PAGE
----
The trouble is that regionally property varies so much there is no such thing as a national trend.

Here's my bit of anecdotal bull from East Berkshire.

I could show you blocks of flats in Reading with a forest of Estate Agents boards outside. Some are 'To Let' - most are 'For Sale'.

A new build development near me (I say new, it was finished before Christmas 2003_ still has 3 flats unsold out of 8. There are 3 'To Let' signs outside.

A new build development near me - 24 flats finished since February this year has a big sign outside that says '60% now sold.' I think this is a lie - I cycled past on Sunday morning at 9.00 and there were 5 cars in the car park. I have never seen more than 5 cars in the car park and, at night, only an odd light is on.

Another new build development near me - 36 2 bed flats and a couple of terraced houses - went in a while ago and pretended to by a buyer - they have rung me and offered me 30k off a price of £199k.

A small block I went past this morning (about 12 flats I would guess) on the way to drop my car in for a service had 5 'For Sale' boards outside.

I would say, round here, BTLers are selling up in a big way.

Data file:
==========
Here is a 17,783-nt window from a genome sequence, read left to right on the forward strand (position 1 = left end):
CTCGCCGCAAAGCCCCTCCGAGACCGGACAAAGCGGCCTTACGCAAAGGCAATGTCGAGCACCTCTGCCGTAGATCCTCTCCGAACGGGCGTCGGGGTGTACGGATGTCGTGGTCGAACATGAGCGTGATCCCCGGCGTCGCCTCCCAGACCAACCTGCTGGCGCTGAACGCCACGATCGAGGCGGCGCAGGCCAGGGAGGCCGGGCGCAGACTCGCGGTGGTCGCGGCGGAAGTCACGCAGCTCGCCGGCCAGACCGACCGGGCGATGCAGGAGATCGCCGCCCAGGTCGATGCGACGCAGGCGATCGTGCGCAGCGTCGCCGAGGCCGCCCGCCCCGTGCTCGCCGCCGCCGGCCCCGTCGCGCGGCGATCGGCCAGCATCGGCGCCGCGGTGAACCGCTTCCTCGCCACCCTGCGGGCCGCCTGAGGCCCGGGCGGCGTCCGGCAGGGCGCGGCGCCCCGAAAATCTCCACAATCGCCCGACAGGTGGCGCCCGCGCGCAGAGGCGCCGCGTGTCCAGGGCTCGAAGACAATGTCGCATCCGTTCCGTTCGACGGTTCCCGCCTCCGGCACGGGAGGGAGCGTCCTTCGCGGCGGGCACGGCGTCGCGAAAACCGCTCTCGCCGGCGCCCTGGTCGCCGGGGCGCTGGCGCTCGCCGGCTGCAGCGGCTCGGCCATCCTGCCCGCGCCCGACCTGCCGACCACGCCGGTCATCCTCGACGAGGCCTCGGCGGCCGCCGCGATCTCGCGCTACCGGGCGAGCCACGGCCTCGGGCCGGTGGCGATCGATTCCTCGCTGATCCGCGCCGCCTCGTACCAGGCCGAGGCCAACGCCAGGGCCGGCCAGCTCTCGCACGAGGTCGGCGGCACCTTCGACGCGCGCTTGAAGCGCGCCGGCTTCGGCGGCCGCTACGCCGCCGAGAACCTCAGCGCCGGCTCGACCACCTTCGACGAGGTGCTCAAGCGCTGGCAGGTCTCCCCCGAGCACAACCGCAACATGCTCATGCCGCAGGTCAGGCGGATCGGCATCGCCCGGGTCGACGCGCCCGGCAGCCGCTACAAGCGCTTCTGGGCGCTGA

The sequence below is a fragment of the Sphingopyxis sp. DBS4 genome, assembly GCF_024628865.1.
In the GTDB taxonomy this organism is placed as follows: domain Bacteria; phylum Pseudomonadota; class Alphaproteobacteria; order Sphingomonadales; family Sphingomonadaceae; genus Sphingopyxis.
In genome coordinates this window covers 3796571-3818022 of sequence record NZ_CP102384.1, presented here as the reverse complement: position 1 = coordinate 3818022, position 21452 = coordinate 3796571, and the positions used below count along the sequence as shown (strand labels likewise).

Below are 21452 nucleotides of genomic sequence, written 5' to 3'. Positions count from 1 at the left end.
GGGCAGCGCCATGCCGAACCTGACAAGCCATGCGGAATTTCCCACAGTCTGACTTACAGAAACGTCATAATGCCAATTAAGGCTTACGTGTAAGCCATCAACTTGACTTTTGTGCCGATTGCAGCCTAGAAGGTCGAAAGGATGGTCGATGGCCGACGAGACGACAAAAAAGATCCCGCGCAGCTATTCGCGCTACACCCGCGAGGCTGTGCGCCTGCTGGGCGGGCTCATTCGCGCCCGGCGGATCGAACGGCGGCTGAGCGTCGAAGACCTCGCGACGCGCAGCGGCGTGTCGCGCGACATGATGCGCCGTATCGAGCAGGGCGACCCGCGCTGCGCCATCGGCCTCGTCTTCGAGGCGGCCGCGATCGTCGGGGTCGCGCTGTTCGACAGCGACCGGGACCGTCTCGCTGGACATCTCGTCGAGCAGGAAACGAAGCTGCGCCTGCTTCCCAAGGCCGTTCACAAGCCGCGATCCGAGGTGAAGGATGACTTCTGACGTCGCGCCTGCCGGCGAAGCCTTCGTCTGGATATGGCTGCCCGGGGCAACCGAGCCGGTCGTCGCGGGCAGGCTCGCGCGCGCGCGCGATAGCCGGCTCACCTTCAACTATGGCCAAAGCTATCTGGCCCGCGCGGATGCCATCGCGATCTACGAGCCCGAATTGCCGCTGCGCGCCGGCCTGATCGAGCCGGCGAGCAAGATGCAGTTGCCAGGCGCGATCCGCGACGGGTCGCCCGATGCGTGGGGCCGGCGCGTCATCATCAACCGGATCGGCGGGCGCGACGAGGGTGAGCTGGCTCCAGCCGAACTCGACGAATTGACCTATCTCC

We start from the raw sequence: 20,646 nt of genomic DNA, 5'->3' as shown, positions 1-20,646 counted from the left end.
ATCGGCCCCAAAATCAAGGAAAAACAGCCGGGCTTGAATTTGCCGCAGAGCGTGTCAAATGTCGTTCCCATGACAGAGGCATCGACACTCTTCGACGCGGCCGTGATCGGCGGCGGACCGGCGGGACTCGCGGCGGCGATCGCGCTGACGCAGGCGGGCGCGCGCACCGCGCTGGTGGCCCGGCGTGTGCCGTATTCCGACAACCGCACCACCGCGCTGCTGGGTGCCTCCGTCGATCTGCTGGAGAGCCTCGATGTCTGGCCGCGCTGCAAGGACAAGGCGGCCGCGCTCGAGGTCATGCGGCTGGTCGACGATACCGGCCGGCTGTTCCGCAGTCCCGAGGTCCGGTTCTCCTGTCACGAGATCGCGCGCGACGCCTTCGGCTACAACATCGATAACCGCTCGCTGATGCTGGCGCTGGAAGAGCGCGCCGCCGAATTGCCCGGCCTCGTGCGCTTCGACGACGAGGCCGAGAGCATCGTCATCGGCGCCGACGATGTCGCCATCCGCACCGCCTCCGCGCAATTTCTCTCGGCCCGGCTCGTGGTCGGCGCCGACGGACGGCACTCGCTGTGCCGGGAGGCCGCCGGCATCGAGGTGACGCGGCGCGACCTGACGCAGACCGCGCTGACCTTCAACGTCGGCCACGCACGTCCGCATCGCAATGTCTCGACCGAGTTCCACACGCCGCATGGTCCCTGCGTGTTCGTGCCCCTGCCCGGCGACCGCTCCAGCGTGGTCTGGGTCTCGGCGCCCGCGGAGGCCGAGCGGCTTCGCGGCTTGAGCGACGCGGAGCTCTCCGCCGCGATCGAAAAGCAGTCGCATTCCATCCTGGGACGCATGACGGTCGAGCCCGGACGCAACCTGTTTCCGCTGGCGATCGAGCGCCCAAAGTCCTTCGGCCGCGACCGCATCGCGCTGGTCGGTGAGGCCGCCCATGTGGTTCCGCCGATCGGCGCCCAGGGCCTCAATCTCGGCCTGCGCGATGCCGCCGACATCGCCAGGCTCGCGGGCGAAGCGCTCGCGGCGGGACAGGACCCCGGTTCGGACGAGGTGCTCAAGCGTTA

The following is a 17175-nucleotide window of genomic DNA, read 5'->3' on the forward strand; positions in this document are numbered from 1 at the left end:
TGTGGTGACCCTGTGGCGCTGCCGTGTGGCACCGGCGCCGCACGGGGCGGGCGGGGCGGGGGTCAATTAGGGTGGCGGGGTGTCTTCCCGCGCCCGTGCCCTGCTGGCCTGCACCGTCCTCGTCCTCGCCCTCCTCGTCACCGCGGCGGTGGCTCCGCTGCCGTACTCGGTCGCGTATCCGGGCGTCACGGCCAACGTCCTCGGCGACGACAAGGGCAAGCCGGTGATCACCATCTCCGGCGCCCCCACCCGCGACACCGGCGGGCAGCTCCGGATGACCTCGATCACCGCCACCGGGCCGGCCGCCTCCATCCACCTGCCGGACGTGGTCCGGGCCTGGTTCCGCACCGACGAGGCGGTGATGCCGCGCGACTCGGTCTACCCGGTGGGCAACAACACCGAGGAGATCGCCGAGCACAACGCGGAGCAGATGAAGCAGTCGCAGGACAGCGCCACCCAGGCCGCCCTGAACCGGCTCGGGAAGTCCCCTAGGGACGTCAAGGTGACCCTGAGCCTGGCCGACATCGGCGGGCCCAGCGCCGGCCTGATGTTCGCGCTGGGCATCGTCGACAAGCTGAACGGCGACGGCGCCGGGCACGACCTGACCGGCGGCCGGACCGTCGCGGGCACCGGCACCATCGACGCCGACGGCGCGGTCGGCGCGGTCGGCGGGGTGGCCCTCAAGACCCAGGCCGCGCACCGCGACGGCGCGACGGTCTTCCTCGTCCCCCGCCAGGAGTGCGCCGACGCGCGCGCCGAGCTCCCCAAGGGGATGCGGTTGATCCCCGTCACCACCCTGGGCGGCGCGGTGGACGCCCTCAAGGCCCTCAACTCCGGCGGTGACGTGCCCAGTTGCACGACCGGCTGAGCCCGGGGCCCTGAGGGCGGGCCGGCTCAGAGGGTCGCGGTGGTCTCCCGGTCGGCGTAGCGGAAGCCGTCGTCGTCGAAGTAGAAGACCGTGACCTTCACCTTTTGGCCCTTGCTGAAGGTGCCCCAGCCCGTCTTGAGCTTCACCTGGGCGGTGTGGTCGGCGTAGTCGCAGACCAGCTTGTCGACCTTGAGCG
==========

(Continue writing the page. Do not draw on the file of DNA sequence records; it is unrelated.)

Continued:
I still think that the housing market is on a knife edge, but sellers are proving a lot tougher than many of us gave them credit  for.

Tougher? Just not forced to sell that's all. Most people sell and move up because they fancy a bigger house. If they can't sell at what they think is a fair price they'll just sit there. There are hundreds of properties near me with For Sale signs that now have branches growing out of the timber posts. The sector of the market I watch is the 400k to 500k sector. I have seen lots of houses come down by as much as 75k in this sector over the last couple of years. A house up the road from where I used to live was on the market when I sold mine in December 2003. In that time it has been with 4 Estate Agents and the price has gradually moved from £465k to £385k. It has just sold with the 4th agent after a few weeks.

The best is yet to come. Another 42 new build flats are being finished as I write this (scaffold down on first two blocks) and someone else is building another 12 opposite the 24 I mentioned above (where only 5 have sold).

By next Spring the builders will be knocking 50k off these flats.

2 off new 5 bed detacheds near me have got the flags outside, big fancy sign, super landscaping and 2 For Sale signs. Been like that for 3 months now. Up until say 6 months ago they would have been sold before they were finished.